Eric Bonabeau doesn't mince words. "A lot of this talk about the social graph," he says, "is crap." Speaking to a small army of business-minded folk this morning at the annual San Francisco tech conference dubbed Supernova, Bonabeau argued that the world may be exaggerating the influence of so-called social networks. For years, …
couldn't agree more
Social networks are crap, just an excuse to waste time.
Cant wait till facebook goes titsup, there'll be a lot of Rackable kit going dirt cheap :)
The alien, because if the Martians did land they'd think we're pretty stupid for spending hours in front of our PCs answering stupid questionnaires on films.
No argument from me
I bought into Plaxo and haven't seen anything from it by way of leads, productivity increases or in general, anything of benefit! I once passed a referral question through my network for someone else benefit, but nada for me!
Having seen that I resisted Facepluke and Tweeter!
Paris: Cause she knows the real meaning of "social networking", even if it is viral.
Oh good lets control that social interaction
Methinks the gentleman is missing the point. Social Networks aren't supposed to DO ANYTHING, except provide a medium in which to he social. the point is not to sell stuff to the users, or accomplish any other goal.
Damn business. they'd charge us for licensing just to talk to a friend if they could.
Hey Profiteers! everything you've heard about the internet is false. leave it alone, so the rest of us can enjoy it. you won't make a red cent off me.
@ Frank Thomas
Before you start business-bashing, who do you think paid for (and built) all the servers, routers and fibre the social networks (and the wider internet) depend on?
Social networks *ARE* supposed to make money, thats what they were built for. They were certainly NOT built as a public good for you or anyone else to simply enjoy, whatever fuzzy feeling this delusion may give you.
Are you kidding me? Do you really think the folks who developed myspace, or facebook (et. al.) did it completely out of charity? Furthermore, if they did, they certainly have an odd way of taking usable space away from the user of said service, and filling it up with those bastard adverts.
Personally, I don't think a social network business is anything more than maybe one or two really bright people, shadowed by an army of managers, directors and bean counters, who are, in all actuality, too lazy to hire any programmers to provide interesting content.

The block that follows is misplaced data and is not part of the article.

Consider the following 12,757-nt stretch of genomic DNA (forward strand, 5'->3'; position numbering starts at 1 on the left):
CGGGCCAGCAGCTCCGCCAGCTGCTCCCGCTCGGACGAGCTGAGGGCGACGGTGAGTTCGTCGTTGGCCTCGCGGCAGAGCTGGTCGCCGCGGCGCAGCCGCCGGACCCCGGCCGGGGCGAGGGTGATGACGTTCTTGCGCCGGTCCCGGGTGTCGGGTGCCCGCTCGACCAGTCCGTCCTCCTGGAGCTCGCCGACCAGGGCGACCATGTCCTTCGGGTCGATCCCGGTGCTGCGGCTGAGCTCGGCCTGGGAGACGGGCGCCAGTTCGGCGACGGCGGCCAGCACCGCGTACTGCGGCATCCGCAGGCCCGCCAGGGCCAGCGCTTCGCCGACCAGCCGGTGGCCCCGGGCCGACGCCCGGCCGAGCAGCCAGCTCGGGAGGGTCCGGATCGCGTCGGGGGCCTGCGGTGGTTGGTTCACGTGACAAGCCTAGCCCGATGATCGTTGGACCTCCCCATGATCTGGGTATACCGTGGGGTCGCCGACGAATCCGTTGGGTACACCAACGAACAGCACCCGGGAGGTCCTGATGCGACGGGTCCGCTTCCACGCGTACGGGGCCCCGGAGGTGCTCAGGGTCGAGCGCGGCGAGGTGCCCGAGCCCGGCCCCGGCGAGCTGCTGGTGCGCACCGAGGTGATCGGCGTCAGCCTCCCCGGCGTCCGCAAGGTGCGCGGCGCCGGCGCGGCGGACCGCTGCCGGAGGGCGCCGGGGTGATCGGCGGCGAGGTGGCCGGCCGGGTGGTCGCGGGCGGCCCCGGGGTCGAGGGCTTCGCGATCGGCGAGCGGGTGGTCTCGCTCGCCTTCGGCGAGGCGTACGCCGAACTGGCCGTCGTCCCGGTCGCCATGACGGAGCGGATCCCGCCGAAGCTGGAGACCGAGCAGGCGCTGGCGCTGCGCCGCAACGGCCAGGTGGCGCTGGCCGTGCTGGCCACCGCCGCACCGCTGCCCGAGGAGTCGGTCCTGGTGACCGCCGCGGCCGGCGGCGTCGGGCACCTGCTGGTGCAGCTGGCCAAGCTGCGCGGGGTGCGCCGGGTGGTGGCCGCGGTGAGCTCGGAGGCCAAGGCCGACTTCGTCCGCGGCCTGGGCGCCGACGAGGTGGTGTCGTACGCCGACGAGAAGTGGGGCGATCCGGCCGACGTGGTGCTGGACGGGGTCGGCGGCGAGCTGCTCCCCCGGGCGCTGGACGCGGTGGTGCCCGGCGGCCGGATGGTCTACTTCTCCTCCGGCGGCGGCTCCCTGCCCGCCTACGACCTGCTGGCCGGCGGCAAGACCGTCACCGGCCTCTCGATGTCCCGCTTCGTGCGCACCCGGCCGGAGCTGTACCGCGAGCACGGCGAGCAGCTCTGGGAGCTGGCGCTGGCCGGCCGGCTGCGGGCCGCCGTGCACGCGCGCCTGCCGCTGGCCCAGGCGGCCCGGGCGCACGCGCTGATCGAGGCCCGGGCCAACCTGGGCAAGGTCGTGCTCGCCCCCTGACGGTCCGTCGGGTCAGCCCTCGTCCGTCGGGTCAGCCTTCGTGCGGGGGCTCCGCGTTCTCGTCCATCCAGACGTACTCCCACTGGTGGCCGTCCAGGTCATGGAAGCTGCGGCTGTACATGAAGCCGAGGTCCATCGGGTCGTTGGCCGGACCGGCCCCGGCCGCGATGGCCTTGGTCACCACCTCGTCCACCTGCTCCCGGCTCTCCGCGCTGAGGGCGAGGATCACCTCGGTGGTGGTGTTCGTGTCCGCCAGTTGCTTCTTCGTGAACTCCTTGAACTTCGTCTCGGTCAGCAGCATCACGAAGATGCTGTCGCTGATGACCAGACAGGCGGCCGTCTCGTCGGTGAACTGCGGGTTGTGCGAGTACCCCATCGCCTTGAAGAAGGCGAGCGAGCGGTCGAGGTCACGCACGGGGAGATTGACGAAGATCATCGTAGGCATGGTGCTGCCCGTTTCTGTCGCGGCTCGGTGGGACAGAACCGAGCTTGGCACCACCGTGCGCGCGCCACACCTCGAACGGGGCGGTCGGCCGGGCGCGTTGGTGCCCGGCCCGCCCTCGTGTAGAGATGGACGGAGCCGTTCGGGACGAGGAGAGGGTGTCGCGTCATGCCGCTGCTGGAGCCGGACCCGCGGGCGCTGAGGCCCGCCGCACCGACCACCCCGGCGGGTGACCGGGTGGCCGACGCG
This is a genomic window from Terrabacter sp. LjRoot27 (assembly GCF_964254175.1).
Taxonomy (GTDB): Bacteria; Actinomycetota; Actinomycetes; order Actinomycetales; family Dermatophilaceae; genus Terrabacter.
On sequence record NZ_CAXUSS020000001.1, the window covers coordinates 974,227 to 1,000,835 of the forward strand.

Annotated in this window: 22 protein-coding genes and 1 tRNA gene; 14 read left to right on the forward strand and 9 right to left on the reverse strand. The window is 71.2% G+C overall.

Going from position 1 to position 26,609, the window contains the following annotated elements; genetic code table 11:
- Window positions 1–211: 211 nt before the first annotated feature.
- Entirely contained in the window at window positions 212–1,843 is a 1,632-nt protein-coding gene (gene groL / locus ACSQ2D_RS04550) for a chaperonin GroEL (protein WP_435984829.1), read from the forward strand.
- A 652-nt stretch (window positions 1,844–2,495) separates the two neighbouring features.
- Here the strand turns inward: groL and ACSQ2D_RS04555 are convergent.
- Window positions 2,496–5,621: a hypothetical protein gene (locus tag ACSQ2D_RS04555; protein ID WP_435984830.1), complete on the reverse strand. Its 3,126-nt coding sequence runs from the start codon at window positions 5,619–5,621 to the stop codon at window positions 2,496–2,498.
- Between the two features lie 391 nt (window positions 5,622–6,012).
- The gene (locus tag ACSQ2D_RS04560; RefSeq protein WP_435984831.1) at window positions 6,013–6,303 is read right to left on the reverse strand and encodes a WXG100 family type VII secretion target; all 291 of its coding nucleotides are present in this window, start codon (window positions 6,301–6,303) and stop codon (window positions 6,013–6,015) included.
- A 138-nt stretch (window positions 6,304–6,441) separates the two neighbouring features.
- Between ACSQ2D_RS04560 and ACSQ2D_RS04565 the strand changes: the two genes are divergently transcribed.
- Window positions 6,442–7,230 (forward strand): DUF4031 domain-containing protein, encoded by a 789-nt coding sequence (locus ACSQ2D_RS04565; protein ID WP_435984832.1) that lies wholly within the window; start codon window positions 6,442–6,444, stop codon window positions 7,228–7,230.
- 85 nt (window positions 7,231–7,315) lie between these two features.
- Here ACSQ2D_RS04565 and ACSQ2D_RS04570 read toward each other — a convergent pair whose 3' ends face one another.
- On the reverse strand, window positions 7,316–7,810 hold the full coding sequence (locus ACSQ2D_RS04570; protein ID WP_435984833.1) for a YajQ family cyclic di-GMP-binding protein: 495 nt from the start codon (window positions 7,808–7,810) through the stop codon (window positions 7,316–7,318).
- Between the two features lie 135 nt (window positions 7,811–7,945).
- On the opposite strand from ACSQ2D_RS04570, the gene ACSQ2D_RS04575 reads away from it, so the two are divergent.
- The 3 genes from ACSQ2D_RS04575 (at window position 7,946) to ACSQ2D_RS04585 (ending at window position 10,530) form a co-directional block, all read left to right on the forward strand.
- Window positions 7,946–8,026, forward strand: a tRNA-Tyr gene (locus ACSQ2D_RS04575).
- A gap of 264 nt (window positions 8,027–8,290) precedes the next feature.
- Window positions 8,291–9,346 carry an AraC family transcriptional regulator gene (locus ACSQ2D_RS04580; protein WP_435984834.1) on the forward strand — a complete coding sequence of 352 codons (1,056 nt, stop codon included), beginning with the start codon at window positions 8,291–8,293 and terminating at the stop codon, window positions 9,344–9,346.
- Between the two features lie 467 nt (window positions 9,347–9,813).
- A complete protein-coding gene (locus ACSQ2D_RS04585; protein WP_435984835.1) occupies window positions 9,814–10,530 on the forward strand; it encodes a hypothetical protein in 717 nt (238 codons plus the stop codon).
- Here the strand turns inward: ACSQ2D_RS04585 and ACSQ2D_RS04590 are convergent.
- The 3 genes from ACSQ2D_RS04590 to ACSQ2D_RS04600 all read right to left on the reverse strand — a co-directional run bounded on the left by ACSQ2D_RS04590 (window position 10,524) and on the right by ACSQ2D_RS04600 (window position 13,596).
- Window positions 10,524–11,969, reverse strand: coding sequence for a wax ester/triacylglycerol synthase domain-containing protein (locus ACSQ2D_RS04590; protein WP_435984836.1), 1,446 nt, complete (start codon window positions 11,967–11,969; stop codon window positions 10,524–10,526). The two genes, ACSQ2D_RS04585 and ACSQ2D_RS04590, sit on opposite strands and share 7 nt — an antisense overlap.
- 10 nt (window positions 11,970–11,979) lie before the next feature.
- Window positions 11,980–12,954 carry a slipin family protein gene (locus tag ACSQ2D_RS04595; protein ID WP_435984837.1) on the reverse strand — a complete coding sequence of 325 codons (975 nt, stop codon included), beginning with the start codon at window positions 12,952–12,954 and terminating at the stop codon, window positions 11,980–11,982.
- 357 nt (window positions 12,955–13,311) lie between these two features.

The bright people develop the code to allow users to "create" web pages on that site, that the company later injects ads, in hopes that some idiot will accidently click on, for another 5 cents of revenue.
In short, it's a scam at multiple levels, and any "worth" the company may be quoted as having is only worth the depreciated amount of their servers, after you deduct any monthly operating costs.
Remember Angelfire, Geocities and even AOL? None are even interesting blips on the consumer radar anymore...
I only subscribe to...
...the MonkeySphere theory of social networking.
I mean, I know, oh, 20 monkeys--most of the time they're in pirate outfits and named Bob, that's part of the theory explaination don't ask--and if I see any more monkeys, they're pretty much strangers. Yet one of my monkeys may know THAT monkey as one of his 20 monkeys, and so on... You get the idea?
But hey, we're all monkeys in pirate suits and named Bob--it's a matter of which boat we're sailing on, anyways.
I think we have a definition "impedence mismatch".
You're right, social networks aren't supposed to make money, they are merely a representation of connections between people.
Myface and spacebook are not social networks, they're computer applications which seek to make money by injecting adverts into one of the communication paths used by social networks - IT. To that end they, oversell weak social connections (by trying to upgrade aquaintances to "friends") and devalue strong connections by replacing face-to-face communication with a quick dashed-off text chat. They do this because business in general and computers in particular are good at homogenous, repetitive things and rubbish at social nuance.
The communication is further obfuscated with adverts and trivial quizes/passtimes in the hope that frantic activity will divert users from the sheer pointlessness of what they are doing and the large number of advert impressions.
The question is less, "Are social networks making money?" and more, "Is trying to make money out of social networks acceptable to those involved and is it a viable business model?"
I suspect the answer is that people dislike having their social network being used as a money-making opportunity. Therefore, any business model based on doing this is likely to run into problems.
Paris, cos she's one of the few who has successfully turned her "social network" into a money-maker - without the benefit of a "likeness quiz".
Social Networks don't doo anything
Social networks are just a framework for building applications on
Social Networks don't really do anything, but they "could" be used as a platform for some really interesting and useful applications. Just no-one has really invented any yet.
My employer has it's own internal social networking site which I have signed up to, but without any applications, and on it's own it's pretty much worthless. However I can see the potential to create some pretty powerful colaboration tools to sit on top of such a framework.